How therapists think we should destigmatize mental health
I never needed to be convinced that destigmatizing mental health mattered.
I was born to a progressive, Irish-American family in the San Francisco Bay Area; where ideals of acceptance ran as thick as the fog. I was exposed to schizophrenia by way of pacing, muttering Cousin Ellen at that Thanksgiving when she got to leave the hospital. I learned about invisible illnesses, too, witnessing my grandmother in her depressive episodes.
It has been easy for me to believe in mental health. But, belief alone has not been enough to destigmatize mental health.
To destigmatize mental health, we well-intentioned folks will need to get up and actively enact change. Here’s how evidence-based research and expert clinicians suggest we do that.
The importance of mental health awareness
Awareness is a foundational tool for destigmatizing mental health. In the past century, huge gains have been made through concerted, large-scale efforts to bring attention to the matter.
Mental Health Awareness Month — observed in May each year — started in 1949 after four decades of tireless advocacy by Mental Health America.
Thanks to these efforts, millions of people have improved their literacy in mental health care. But, information alone isn’t enough to combat the powerful force of stigma.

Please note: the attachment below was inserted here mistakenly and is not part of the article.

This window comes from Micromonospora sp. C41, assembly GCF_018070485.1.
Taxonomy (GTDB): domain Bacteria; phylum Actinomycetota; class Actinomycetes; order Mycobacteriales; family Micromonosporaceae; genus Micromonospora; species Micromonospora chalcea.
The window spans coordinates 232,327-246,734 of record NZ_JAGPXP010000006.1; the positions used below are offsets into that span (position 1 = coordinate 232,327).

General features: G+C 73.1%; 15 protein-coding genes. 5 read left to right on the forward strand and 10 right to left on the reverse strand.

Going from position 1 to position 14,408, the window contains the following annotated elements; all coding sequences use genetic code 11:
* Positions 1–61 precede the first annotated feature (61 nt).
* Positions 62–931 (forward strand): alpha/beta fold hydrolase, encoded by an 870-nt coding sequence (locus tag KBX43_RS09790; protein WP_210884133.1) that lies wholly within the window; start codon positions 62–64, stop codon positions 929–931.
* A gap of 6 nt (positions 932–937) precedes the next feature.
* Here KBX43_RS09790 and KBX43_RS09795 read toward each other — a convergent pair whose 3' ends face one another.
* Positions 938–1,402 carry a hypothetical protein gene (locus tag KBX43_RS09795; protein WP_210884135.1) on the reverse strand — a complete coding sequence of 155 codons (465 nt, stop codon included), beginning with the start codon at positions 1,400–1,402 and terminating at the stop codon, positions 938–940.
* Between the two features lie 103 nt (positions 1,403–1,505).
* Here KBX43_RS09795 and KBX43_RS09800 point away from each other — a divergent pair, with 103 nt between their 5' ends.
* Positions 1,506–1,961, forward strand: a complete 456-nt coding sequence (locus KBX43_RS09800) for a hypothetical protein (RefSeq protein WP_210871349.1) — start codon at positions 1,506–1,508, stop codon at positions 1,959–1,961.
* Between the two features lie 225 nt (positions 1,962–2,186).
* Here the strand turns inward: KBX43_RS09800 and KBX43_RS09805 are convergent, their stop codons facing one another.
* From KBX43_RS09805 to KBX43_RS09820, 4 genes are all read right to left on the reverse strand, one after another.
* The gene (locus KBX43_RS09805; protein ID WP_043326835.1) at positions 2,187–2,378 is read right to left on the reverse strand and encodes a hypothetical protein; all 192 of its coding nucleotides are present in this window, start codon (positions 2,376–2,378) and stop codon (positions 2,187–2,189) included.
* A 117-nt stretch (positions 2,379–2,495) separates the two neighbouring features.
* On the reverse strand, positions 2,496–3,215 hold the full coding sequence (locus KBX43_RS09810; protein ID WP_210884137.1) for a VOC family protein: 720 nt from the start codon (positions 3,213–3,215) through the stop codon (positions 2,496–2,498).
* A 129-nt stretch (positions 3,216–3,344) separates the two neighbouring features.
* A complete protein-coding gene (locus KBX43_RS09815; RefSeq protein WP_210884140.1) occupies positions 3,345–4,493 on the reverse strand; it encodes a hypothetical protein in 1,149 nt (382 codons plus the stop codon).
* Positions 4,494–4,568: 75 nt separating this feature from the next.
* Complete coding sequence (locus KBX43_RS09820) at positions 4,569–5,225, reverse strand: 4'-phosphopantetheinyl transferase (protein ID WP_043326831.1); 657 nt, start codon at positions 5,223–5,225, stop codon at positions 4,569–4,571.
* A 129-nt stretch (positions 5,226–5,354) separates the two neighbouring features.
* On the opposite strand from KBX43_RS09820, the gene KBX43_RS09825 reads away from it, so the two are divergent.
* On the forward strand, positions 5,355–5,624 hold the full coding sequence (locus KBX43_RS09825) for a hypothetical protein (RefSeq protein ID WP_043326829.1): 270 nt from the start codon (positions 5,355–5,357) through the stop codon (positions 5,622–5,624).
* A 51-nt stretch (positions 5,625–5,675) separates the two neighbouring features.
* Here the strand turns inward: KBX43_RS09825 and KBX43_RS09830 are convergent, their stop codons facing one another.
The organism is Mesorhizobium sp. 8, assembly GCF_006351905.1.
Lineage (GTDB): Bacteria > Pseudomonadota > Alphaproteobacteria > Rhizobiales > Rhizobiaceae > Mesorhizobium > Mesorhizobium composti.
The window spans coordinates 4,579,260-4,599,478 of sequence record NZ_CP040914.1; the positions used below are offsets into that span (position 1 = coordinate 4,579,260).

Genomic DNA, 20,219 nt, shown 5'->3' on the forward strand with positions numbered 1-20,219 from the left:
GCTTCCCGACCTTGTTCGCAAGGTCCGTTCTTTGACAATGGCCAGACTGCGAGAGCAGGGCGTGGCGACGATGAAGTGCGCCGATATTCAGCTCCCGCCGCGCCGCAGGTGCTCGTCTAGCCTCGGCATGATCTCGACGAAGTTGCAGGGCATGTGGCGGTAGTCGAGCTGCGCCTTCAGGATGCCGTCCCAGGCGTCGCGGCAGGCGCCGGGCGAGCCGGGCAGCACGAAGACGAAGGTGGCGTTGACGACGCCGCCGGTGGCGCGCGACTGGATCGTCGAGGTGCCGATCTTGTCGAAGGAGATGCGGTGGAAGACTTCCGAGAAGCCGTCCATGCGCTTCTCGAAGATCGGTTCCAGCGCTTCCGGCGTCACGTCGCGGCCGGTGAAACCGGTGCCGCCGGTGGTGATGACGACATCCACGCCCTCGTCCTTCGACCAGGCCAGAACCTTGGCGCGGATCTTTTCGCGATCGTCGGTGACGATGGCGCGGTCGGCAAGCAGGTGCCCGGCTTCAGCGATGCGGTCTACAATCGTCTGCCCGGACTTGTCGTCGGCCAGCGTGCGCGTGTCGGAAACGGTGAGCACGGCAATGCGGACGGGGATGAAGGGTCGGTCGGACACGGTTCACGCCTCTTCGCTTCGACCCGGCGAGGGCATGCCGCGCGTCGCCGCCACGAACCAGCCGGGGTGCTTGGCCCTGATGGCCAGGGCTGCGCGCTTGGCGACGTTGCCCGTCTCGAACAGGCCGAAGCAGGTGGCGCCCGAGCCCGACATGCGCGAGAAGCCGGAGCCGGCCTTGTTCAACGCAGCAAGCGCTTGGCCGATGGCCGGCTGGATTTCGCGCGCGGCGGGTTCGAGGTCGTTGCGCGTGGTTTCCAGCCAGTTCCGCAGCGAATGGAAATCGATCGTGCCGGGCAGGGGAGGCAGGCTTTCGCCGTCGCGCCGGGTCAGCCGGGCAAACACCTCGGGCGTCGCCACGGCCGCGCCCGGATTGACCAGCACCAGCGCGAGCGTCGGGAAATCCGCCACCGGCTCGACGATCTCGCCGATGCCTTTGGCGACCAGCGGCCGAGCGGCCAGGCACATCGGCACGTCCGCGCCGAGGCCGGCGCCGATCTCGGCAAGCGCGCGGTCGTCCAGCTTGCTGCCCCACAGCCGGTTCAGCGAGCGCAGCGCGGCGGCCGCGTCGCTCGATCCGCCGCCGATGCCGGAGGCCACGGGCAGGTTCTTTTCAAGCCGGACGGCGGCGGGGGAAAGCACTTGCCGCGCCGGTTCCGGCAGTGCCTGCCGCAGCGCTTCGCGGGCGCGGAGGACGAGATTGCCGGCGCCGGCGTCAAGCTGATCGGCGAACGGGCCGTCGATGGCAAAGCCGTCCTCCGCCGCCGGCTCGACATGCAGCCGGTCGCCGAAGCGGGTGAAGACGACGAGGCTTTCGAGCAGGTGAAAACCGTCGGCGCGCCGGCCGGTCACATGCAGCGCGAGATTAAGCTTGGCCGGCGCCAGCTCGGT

Impact of stigma on mental health
A stigma is a complex social phenomenon where stereotypes and biases result in barriers that inhibit access to essential resources.
Dr. Patrick Corrigan and Dr. Amy C. Watson — two leading experts on stigma in mental health care — found that these stigmas could be understood through two lenses:
- Self-stigma: “the prejudice which people with mental illness turn against themselves”
- Public stigma: “the reaction that the general population has to people with mental illness”
The popular conversation around destigmatizing mental health often focuses on self-stigma, and aims to solve the problem of people who do not seek care due to their own held beliefs.
However, a total view of the issue will require material challenges to the public stigma that results in reduced opportunities for work, housing, and health care.
Strategies to reduce mental health stigma
I’ve always prided myself on “supporting” mental health. But what does that even mean?! If I have not taken any steps to actively dismantle the stigmas around mental health issues, have I actually “supported” the cause?
The uncomfortable and honest answer is no. I can find comfort, however, by turning to a robust body of evidence-based research.
A global community of experts found three proven strategies to destigmatize mental health:
Education and awareness
Education and awareness are important weapons against stigma that elevate mental health issues to a community-level concern.
Literacy programs like Mental Health First Aid do this by offering training to identify, address, and prevent mental health challenges. In fact, the program has trained more than 2.5 million people on key intervention tactics, and with measurable results.
In an early study, Mental Health First Aid was found to create “significant improvements in knowledge about treatments, improved helping behaviors, greater confidence in providing help to others, and decreased social distance (which is one indicator of stigma)” (Stuart).